## Table of Contents

## Introduction

There are several ways in which to submit MATLAB jobs to a cluster. This document will cover the various ways to run MATLAB compute jobs on the Shared Research Compute clusters, which will include using the Parallel Computing Toolbox (PCT) and the MATLAB Distributed Compute Server (MDCS) to submit many independent tasks as well as to submit a single task that has parallel components. Examples are included.

## Definitions

**Task Parallel Application** - The same application that runs independently on several nodes, possibly with different input parameters. There is no communication, shared data, or synchronization points between the nodes.

**Data Parallel** **Application** - The same application that runs on several labs simultaneously, with communication, shared data, or synchronization points between the labs.

**Lab** - A MATLAB worker in a multicore (parallel) job. One lab is assigned to one core. Thus, a job with eight labs has eight processor cores allocated to it.

**MDCS** - Matlab Distributed Compute Server. This is a component of MATLAB that allows our clusters to run MATLAB jobs that exceed the size of a single compute node (multinode parallel jobs). It also allows jobs to run even if there are not enough toolbox licenses available for a particular toolbox, so long as the university owns at least one license for the particular toolbox.

**PCT** - Parallel Computing Toolbox.

**MATLAB Task** - One segment of a job to be evaluated by a worker.

**MATLAB Job** - The complete large-scale operation to perform in MATLAB, composed of a set of tasks.

**MATLAB Worker** - The MATLAB session that performs the task computations. If a job needs eight processor cores, then it must have eight workers.

**Job** - Job submitted via the PBS job scheduler (also called PBS Job).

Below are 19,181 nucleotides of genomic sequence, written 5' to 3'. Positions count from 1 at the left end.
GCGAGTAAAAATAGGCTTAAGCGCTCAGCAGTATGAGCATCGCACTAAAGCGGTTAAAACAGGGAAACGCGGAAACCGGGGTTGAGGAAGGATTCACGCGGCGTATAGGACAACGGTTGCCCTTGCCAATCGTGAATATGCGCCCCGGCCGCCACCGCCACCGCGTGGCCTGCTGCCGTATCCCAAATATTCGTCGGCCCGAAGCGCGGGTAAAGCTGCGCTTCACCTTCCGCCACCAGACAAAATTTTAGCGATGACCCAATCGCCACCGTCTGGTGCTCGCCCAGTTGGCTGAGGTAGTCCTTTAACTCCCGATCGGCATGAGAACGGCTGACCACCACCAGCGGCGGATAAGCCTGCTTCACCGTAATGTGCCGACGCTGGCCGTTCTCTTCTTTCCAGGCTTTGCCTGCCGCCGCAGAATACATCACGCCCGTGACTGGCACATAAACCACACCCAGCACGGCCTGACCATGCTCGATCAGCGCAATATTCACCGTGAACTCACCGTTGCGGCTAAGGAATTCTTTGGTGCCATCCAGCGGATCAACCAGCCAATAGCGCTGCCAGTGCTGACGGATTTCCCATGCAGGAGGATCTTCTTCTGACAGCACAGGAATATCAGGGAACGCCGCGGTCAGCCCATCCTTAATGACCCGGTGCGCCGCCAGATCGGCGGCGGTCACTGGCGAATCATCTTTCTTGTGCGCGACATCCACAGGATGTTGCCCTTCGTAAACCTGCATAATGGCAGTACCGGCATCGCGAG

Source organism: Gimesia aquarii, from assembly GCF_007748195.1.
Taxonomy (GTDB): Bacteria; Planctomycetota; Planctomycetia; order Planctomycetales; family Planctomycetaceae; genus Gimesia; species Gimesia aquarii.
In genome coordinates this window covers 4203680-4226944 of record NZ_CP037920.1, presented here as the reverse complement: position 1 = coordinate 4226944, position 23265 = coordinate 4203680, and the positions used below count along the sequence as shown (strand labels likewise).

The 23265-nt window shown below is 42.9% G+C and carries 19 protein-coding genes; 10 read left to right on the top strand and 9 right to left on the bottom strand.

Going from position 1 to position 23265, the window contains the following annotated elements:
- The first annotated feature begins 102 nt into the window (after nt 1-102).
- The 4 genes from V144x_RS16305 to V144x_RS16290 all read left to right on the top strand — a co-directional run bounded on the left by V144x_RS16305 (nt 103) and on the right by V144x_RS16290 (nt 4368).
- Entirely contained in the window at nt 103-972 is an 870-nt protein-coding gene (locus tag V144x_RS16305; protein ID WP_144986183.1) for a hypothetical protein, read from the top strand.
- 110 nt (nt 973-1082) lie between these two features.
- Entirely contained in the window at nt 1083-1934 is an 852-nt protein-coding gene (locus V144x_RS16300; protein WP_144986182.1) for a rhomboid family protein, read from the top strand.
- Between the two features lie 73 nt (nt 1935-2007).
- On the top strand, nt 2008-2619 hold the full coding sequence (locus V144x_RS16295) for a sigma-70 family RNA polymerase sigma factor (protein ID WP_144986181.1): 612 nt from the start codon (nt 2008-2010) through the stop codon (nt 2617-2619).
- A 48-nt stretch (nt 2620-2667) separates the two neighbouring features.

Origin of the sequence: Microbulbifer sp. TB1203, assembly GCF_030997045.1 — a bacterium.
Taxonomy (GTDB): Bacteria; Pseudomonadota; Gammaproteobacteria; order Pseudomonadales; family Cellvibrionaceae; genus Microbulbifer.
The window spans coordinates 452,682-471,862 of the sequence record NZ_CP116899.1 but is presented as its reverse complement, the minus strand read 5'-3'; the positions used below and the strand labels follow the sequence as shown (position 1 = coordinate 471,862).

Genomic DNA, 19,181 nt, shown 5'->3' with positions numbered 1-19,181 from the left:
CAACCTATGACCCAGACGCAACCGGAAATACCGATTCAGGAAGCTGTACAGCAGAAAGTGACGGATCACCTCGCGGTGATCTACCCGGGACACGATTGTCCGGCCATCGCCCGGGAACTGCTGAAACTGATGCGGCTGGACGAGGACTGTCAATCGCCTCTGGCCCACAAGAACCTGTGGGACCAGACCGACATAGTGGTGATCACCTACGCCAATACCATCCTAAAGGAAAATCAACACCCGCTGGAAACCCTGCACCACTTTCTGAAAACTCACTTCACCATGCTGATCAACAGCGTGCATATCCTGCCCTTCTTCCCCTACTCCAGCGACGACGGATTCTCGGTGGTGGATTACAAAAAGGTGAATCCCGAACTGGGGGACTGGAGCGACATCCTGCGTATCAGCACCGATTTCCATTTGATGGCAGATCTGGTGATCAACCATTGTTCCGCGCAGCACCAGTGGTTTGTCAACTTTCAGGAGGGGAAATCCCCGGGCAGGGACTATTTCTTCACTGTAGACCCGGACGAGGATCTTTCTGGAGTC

## Interactive Jobs

TBA take from old FAQ

## Running Jobs with PBS *qsub*

The recommended method of submitting Task Parallel jobs is to use PCT as described below. However, if you need to submit one or more single core jobs, and are not encountering problems with the lack of specific toolbox licenses, then you might wish to submit your jobs directly with PBS as described in the following steps.

1. Build a MATLAB .m code file

Include all of the MATLAB commands that you need to execute in a MATLAB .m file, such as *sample.m* and place it somewhere in your home directory or subdirectory. The creation and contents of a .m file are beyond the scope of this document. Consult the MATLAB documentation for information on .m files.

2. Create a PBS batch script

You will need to execute Matlab from within a PBS batch script, such as *sample.pbs* as follows. In this example, this file is saved in the same directory as *sample.m*.

**sample.pbs**

In this example the *sample.pbs* script calls *matlab* with the -r option followed by the MATLAB script name that was created in step #1. Leave off the trailing .m from the script name when callingMATLAB this way.

For more information about PBS job scripts, please see our FAQ.

3. Submit the Job

After you have created *sample.m* and *sample.pbs*, go to the directory where *sample.pbs* resides, load the MATLAB module (if you have not already done so) and submit the job to the job scheduler:

*

### Submitting multiple MATLB jobs via PBS

In order to submit multiple Matlab batch jobs, simply repeat this section for each job.

## Using PCT for Task Parallel and Data Parallel Jobs

PCT provides an API that allows you to submit multiple jobs with a single job submission (Task Parallel) or submit a single task that is a multiprocessor (and possibly multinode) job. In order to run this type of job you must first configure MATLAB for this type of job submission by following these steps;

### Configuring MATLAB

1. In your home directory create the MdcsDataLocation subdirectory.

2. Load the MATLAB 2011a environment:

3. Run MATLAB on the login node:

4. In MATLAB, add the */opt/apps/matlab/2011a-scripts* folder to your MATLAB path so that MATLAB will be able to find the scripts necessary to submit and schedule jobs.